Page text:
Sunday, December 6, 2015

Anna Sultana’s Pfeffernüsse (German Christmas Cookies)


I just posted a link to an old Christmas post 
It’s the sort of stuff I wrote when I was a host on the radio.

Yes, that was in the last century.
But, here we are, in the twenty-first century, still having to buy Christmas gifts.
Progress, eh?


In that essay I wrote:
While you're shopping, get yourself some treats.  
I have a friend who picks up a bag of pfeffernusse cookies every year.  When she feels like all she's doing is giving, giving, giving, she pops a pfeffernusse and gives herself an old time Christmas.  It doesn't take much.  

Of course I just got an e mail asking for the pfeffernuss recipe.
No problem.
Pfeffernüsse were popular in College Point, and Ma got the recipe from a friend.
The recipe she received called for rolling the cookies in powdered sugar until completely covered.
Ma preferred making them with icing, and this is the recipe she used.


First a bit of history….
Pfeffernüsse have been a part of the holiday season since the 1850s.
They are linked to the December 5th feast of Sinterklaas in The Netherlands, when children received gifts from good old St. Nicholas. 
So we are talking a traditional Christmas recipe here.

Pfeffernüsse cookies are like a stew.
Better if they’ve had a chance to age a bit.
Just so you know when you make them next year.

But they smell so good, everyone enjoys eating them fresh from the oven.
Still, it’s nice to know the leftovers will be even better.


Back to the  ‘Christmas on the Cheap’…
Now's the time to serve the family a plate or two of pasta fagioli.

God bless us, everyone. 


Hints: 

After forming the ropes, wrap them in wax paper or cling wrap and refrigerate them for a half an hour or longer, even overnight.  
Chilling the dough makes it easier to handle, but you can skip this if you're in a rush.

Roll enough dough balls to fill one baking sheet, then bake them while you make more.
Even though you’re baking one sheet at a time, grease 3 sheets so you will have a cool sheet available each time.
It's best to place the dough on cool cookie sheets so they will keep their shapes better.


About the royal icing and raw egg whites…
If you’re absolutely sure about your grade A eggs, you can use 4 egg whites.
But please be careful.
Salmonella is no joke. 
You can find cartons of pasteurized egg whites in the dairy section.

If you don’t want to make the icing, roll the cookies in powdered sugar while they are still warm.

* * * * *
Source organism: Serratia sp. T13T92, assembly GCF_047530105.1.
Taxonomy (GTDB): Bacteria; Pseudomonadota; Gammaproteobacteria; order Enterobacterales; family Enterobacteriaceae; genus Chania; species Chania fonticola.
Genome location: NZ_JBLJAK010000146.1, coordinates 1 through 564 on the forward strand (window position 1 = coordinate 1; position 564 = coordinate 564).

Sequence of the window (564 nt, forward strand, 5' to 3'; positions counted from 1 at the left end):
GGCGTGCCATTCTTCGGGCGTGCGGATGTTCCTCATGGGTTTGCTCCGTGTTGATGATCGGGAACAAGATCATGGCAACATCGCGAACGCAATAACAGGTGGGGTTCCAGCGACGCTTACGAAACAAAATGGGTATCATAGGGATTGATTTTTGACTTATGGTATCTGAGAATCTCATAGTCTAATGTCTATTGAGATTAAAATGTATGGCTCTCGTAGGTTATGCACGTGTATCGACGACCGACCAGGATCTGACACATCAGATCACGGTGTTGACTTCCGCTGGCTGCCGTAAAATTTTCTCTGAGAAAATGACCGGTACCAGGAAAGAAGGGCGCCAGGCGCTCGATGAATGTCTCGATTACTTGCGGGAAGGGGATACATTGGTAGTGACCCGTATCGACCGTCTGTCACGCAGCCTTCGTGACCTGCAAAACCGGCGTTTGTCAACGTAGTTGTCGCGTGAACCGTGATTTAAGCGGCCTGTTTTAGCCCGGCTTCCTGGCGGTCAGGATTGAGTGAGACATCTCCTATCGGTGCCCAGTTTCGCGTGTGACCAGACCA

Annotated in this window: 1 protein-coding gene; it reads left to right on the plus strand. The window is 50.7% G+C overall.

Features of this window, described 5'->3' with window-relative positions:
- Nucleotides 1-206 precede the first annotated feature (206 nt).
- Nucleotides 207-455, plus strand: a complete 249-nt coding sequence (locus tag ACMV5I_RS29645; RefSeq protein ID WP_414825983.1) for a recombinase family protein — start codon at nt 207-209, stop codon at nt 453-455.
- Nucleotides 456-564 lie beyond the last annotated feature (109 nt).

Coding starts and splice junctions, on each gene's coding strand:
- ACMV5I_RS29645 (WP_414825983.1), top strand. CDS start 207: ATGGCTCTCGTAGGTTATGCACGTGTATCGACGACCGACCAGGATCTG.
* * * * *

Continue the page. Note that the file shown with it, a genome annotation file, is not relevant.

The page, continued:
If the cookies are cold the powdered sugar won’t stick as well to them.


Pfeffernüsse are soft when first baked, but quickly become harder.  
As they age, they soften.
When Pfeffernüsse are hard, they are great dunked in hot tea or milk.  

Pfeffernüsse will store up to 8 weeks in airtight containers at room temperature. 


                        Pfeffernüsse 

Makes about 100 cookies          

Grease 3 cookie sheets 

Place in a large mixer bowl 
1 Cup butter
1 Cup sugar
Beat until fluffy.
Add and mix well after each addition
2 large eggs 
1/2 Cup white corn syrup
1/2 Cup molasses
2 Tablespoons ground anise seed (more or less)
1 teaspoon cinnamon
1/2 teaspoon allspice
1/2 teaspoon cloves
1/2 teaspoon nutmeg

Combine in a measuring cup
1/3 Cup warm water
1 teaspoon baking soda
Add to the mixture and blend well.

Gradually stir in
6 1/2 Cups flour
The dough will be stiff.
Don't be shy about using your hands to get the dough mixed.

Take a portion of the dough and form a rope about one inch in diameter.  
Repeat until you’ve formed all of the dough into ropes.
At this point you can wrap and chill the dough (see hints).

When you are ready to bake, place the oven rack in the centre of the oven.        
Preheat oven to 375º F

Cut one inch pieces of dough from the ropes and roll them into small balls.  
Place the balls on a prepared cookie sheet, leaving about an inch between them.
Bake one sheet at a time, if you have the time.
Bake cookies for 10 to 12 minutes, until they are brown on top.
Remove cookies from the pans and cool them on wire racks.


                        Royal Icing

After the cookies are completely cooled, place the wire racks on the cookie sheets.

Place in a clean large bowl 
3 ounces pasteurized egg whites
1 teaspoon vanilla extract
Beat at high speed until foamy. 
Mixing at low speed, gradually add 
4 Cups sifted confectioners’ sugar        
The mixture will be shiny. 
Turn the speed up to high and beat until the mixture forms stiff peaks (about 5 to 7 minutes). 

Dip each cookie into the icing to coat all over and place them on the wire racks to allow the excess icing to drip off. 

Make sure the icing is hard on the top and bottom before removing them.

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